"Therefore when you see the "abomination of desolation,' spoken of by Daniel the prophet, standing in the holy place" (whoever reads, let him understand), "then let those who are in Judea flee to the mountains." -- Mat 24:15-16 NKJV

And Jesus gave the same warning to flee when the armies of Cestius Gallus arrived on Judaean soil:

"But when you see Jerusalem surrounded by armies, then know that its desolation is near. Then let those who are in Judea flee to the mountains" -- Luk 21:20-21 NKJV

These three passages are fairly convincing evidence that the abomination of desolation was the arrival of the Roman armies.

For the record, Cestius and his armies left Jerusalem for unknown reasons, giving the Christians time to flee.

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  • How does this theology address the question, the meaning of the Greek word γενεά? Whether this verse is prophetic or it ever came about offers no insight into the meaning of the vocabulary. – Schuh Oct 20 '16 at 21:10
  • It is difficult to avoid theology when discussing the scripture. Perhaps the best way to translate the word is to use the first reference: – LXX Researcher Dec 4 '16 at 3:56
  • I didn't realize my comment would post if I hit "Enter". This is the first instance of γένεσις in the New Testament: '"The book of the generation [γένεσις] of Jesus Christ, the son of David, the son of Abraham." -- Mat 1:1 KJV' – LXX Researcher Dec 4 '16 at 4:01
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Definition

Let's look at the Greek here:

enter image description here

The original word for "this generation" is genea. Strong's concordance for this shows:

1) fathered, birth, nativity
2) that which has been begotten, men of the same stock, a family
   a) the several ranks of natural descent, the successive members of a 
      genealogy
   b) metaph. a group of men very like each other in endowments, pursuits, 
      character
      1) esp. in a bad sense, a perverse nation
3) the whole multitude of men living at the same time
4) an age (i.e. the time ordinarily occupied be each successive generation), a 
   space of 30 - 33 years

Definitions 3 and 4 here obviously would include only the people alive at the time that the words were spoken. Definitions 1 and 2 could include people that were not currently alive.

Concordance

If we look at other places where this word is translated, we can see that it's also translated as "times".

Acts 14:16 (NIV) In the past times, he let all nations go their own way.

Acts 15:21 (NIV) For the law of Moses has been preached in every city from the earliest times and is read in the synagogues on every Sabbath.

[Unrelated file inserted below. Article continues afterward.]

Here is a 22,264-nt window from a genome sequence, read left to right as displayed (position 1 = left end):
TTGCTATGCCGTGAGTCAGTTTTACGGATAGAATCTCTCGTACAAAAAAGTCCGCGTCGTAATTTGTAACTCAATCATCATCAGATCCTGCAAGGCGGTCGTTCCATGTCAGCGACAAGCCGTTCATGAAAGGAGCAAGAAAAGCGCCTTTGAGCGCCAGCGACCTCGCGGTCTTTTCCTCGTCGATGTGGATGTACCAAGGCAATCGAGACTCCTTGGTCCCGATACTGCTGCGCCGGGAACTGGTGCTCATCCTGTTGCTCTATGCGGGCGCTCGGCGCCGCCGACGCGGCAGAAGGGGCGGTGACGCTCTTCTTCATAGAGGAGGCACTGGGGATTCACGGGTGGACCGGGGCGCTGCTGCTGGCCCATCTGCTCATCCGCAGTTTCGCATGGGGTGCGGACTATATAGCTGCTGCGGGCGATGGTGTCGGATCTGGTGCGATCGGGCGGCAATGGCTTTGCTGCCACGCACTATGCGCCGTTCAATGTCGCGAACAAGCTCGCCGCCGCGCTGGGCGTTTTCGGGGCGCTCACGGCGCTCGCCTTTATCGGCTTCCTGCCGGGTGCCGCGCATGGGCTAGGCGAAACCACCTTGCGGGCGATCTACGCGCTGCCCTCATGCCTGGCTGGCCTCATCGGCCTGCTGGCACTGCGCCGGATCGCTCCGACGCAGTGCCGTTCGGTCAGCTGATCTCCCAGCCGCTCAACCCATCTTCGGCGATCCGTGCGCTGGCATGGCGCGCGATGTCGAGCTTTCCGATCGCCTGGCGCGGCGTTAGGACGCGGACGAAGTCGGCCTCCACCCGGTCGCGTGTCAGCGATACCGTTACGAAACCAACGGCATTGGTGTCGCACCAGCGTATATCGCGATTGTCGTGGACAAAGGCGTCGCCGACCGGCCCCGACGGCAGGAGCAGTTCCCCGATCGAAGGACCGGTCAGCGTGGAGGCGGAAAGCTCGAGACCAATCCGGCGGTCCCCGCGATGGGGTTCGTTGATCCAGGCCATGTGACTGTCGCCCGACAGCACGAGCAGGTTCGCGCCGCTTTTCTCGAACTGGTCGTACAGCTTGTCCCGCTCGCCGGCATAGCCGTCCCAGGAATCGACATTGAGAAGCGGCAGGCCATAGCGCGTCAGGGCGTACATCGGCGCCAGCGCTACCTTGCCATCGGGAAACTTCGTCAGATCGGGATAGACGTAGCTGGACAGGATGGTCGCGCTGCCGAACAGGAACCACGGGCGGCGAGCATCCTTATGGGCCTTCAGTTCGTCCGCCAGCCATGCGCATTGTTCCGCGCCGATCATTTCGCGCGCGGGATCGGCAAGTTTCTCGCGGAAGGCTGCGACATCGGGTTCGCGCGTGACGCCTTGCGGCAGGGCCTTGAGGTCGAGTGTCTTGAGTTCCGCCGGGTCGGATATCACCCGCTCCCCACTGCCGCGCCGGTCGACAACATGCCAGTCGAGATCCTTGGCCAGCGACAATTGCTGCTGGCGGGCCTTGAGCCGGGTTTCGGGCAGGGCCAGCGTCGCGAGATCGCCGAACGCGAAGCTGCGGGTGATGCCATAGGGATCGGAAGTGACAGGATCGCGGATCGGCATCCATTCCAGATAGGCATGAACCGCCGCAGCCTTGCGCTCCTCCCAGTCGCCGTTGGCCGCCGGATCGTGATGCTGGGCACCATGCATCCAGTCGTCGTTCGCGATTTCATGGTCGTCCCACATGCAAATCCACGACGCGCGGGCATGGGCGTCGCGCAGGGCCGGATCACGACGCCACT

We can also see genea being translated as "nation" in the old King James Version:

Phillipians 2:15 (KJV)
That ye may be blameless and harmless, the sons of God, without rebuke, in the midst of a crooked and perverse nation, among whom ye shine as lights in the world;

However, the original KJV is the only version that uses this this translation (as even the New King James Version uses "generation").

Summary

"Generation" is the best translation, although "times" could be used. According to the definition, "lineage" could also be a translation. However, given that genea is not translated as "lineage" in any major translation, I would hesitate using that.

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The short answer to this excellent question is: NO, it is not a good translation.

As a linguist who has worked in Bible translation for 40 years, I have had to study this phrase in detail many times.

A longer answer is here:

Who is this generation? Briefly stated, the tradition more or less equates the word genea with English ‘generation’. This may work in a few places, especially when the word occurs in the plural form, but in the phrase “this genea” it is misleading to use “generation.” It does not seem to agree with the meaning of the Greek phrase or the Hebrew behind it, and it does not make good sense in most places where the word occurs in the New Testament. Rather, genea means ‘a class of people bound together through a common origin or with a common bond.’ In certain contexts genea does have the very restricted sense of the English “generation,” but in most contexts it does not have this narrow sense. The English word “generation” has undergone a semantic shift so that the meaning today is very much narrowed down as compared to the Greek genea, the Latin generatio and “generation” in the English language as spoken when the King James translation was first made.